Philippines Deposit Insurance Corporation (PDIC) says it has chosen Bank of Commerce (Bancommerce) to buy and rejuvenate Urban Bank, the biggest local lender to have been taken over by regulators since the 1997-98 financial crisis. The move was subsequently rubber stamped by the Philippines' central bank. The acquisition is the first of three Bancommerce is trying to pull off; it is currently in talks to buy two other local banks.

"We are proceeding with Bank of Commerce," PDIC president Noberto Nazareno is quoted as saying by Bloomberg. "The Monetary Board has approved that in principle." Bancommerce trumped Asia United Bank, the only other bidder, because it proposed to honour all Urban Bank's liabilities to depositors within three years. Asia United Bank, in contrast, proposed a seven-year time frame.

The government shut down Urban Bank in April after it was unable to meet a deposit run, triggered by speculation that the bank's exposure to its investment unit was threatening its viability. PDIC has been the caretaker of the bank ever since.

As well as Urban Bank, Bancommerce is negotiating to take over Tan Yu group's Pan Asia Banking Inc and Royal Traders Bank (RTB). Like Urban  Bank, Pan Asia Banking and RTB will require capital infusions. If Bancommerce can pull off all three acquisitions, it would be well-placed to compete with some of the PhilippinesÆ leading lenders in five yearsÆ time, analysts say.

 ôIf you look at the industry, banks need to grow through acquisitions or establish a niche for themselves with the entry of more foreign banks and bigger local banks. Bancommerce is getting aggressive because management needs to compete,ö says Bradford Ti, analyst at Salomon Smith Barney in Manila.

The Philippines granted licences to 11 foreign banks to carry out full commercial banking activities last year. That led to a wave of merger and acquisition activity among local banks. The Philippines' largest banks û BPI-Far East Bank, Metrobank and Equitable-PCI Bank û have all been formed through mergers in the last 12 months.

ôBank of Commerce can count on cash from its major shareholder, the Cojuangco family. That side of the family still has a cash hoard from selling its stake in Philippines Long Distance Telephone [PLDT] to Hong KongÆs First Pacific," says SalomonÆs Ti. Antonio Cojuangco, ex-chairman of PLDT and major shareholder of Bancommerce, sold a 17.2% stake in PLDT to First Pacific for $750 million in November 1998, earning an estimated $450 million in the process.

The Cojuangco factor

The Cojuangco family that owns Bancommerce is from a different side of the family that owns San Miguel, the Philippines largest brewery. But their fortunes in Urban Bank could be closely linked. San Miguel, as one of the bank's major depositors, has a lot of money trapped there. Bancommerce wants the brewery and Urban Bank's other major depositors to lend it the funds to recapitalize the bank.

Under the terms proposed, San Miguel, which has an estimated Ps1.3 billion ($29.78 million) of depsoits locked up in Urban Bank, and the latter's two other biggest depositors, Petron Corp and Manila Electric Company, each of which have some Ps673 million tied up, will take some Bancommerce shares in respect of part of their deposits.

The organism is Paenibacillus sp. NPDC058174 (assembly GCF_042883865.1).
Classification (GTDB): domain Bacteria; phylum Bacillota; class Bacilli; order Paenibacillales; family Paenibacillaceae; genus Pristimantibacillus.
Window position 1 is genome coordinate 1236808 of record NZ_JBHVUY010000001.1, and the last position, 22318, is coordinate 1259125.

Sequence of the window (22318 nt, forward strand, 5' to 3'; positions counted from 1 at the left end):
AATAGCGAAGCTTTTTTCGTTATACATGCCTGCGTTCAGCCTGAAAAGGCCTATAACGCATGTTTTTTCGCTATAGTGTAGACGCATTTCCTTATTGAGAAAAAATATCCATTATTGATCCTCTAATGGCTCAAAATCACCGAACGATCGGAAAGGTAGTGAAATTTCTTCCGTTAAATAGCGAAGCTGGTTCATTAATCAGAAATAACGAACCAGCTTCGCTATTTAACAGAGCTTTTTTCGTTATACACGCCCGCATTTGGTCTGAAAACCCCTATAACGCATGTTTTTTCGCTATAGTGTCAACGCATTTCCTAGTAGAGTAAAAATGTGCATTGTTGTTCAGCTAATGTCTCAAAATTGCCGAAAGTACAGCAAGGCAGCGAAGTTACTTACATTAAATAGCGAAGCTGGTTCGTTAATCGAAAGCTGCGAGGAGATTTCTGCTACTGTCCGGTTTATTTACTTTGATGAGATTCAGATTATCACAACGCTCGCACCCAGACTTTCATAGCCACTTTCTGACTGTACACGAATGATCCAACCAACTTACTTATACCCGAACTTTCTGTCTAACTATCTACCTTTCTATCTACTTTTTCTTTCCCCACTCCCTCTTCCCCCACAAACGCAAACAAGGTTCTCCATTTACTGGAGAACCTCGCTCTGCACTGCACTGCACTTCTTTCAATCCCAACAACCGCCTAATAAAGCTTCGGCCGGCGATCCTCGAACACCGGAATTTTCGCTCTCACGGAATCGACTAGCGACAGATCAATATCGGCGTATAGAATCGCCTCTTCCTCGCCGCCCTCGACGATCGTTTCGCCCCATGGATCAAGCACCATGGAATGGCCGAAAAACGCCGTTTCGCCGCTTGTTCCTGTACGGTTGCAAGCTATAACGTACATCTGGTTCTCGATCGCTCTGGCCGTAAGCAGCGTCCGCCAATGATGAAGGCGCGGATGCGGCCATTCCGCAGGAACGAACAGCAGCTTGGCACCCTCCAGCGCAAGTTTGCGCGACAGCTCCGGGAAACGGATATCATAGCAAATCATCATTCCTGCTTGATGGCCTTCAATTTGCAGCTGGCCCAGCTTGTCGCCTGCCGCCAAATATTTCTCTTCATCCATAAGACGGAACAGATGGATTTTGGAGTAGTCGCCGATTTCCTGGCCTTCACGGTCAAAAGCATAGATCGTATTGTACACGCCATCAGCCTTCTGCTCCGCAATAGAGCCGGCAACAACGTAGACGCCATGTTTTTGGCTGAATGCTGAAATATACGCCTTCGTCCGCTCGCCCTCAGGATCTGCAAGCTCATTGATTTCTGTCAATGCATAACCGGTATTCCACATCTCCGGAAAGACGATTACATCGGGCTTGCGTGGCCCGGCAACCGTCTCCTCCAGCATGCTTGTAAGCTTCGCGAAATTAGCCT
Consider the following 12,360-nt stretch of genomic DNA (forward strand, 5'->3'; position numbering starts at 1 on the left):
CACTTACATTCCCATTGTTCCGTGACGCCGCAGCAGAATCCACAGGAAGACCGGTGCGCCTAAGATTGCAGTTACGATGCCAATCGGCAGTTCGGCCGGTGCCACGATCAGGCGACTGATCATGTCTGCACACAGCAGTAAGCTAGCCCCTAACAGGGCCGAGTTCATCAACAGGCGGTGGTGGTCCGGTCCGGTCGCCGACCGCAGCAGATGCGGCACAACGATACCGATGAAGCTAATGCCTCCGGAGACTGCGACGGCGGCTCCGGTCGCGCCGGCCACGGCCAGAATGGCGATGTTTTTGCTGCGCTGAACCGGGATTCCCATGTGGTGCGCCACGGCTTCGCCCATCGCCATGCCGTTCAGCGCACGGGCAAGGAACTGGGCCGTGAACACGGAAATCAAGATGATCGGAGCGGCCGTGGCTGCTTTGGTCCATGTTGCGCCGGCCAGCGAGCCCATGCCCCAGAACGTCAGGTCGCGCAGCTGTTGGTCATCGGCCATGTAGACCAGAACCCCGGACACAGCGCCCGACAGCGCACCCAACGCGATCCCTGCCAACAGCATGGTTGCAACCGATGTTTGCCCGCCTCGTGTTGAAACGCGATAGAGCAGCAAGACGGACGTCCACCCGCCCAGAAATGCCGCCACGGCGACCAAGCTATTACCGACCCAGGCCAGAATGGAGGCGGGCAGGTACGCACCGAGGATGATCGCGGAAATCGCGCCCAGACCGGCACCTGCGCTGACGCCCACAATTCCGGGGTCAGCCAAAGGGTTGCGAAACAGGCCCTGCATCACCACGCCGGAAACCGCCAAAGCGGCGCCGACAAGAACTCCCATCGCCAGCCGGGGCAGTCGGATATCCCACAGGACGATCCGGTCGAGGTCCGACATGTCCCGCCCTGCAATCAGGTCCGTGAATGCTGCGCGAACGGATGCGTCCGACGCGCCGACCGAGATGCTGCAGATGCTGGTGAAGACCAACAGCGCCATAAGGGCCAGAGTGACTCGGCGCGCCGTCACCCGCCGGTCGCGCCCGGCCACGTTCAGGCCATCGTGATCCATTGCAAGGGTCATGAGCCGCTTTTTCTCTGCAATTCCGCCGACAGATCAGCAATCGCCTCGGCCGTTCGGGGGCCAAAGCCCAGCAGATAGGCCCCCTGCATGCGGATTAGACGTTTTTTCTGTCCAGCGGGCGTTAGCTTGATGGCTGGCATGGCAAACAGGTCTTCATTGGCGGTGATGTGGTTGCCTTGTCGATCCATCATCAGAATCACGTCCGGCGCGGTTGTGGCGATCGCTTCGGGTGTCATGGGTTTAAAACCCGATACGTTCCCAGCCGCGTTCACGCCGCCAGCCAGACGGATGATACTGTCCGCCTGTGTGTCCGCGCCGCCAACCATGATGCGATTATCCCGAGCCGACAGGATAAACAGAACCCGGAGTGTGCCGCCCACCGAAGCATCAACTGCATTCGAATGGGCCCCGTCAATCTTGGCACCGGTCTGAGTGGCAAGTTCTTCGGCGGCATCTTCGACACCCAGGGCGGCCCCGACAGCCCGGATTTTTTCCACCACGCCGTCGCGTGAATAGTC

Bancommerce is offering to inject Ps1.65 billion in new funds into Urban Bank. Of that amount, the bidder will put up Ps300 million, Ps750 million will effectively come from the three major depositors (through the debt-for-equity swap) and the remaining Ps600 million will come from the Social Security System, the mandatory fund for the Philippines private sector.

According to the local newspaper BusinessWorld, Bancommerce president Raul B De Mesa said the three corporations have agreed to the plan. That agreement is likely to have tipped the balance in Bancommerce's favour. The PDIC is also thought to have welcomed Bancommerce's proposal to rehabilitate Urban BankÆs investment unit, Urbancorp Investments Incorporation. Regulators are hoping to sell the bank off before 26 July, when a 90-day receivership period, mandated by law, comes to an end.

Royal Traders Bank next?

Bancommerce may find it easier to close a deal with PanAsia Bank than RTB, which has been in negotiations with Bancommerce for over a year. The Marcos family is against any deal that will dilute its interest in RTB. According to BusinessWorld, the Marcos family claims to command at least a third of the voting shares, enough votes to block any merger proposal. Bancommerce will need 75% of votes for the merger to succeed.

RTB has a bad loan problem and needs new capital. Although Bancommerce has the funds to recapitalize the bank, it has turned to the central bank for help. Bancommerce wants the central bank to take over the bad loans, and exchange them for Treasury bills, cleaning up RTBÆs balance sheet. In return, Bancommerce is prepared to repurchase the non-performing assets at face value after more than five years. The central bank has the power to give the bank to Bancommerce, the question is whether it will.

Says Edgar Bancod, analyst at BNP Prime Paribas: ôHeÆs [Antonio Cojuangco] got money to burn. Before he was chairman of PLDT, he had experience in banking. I would imagine that he has a fairly good idea of what he is doing."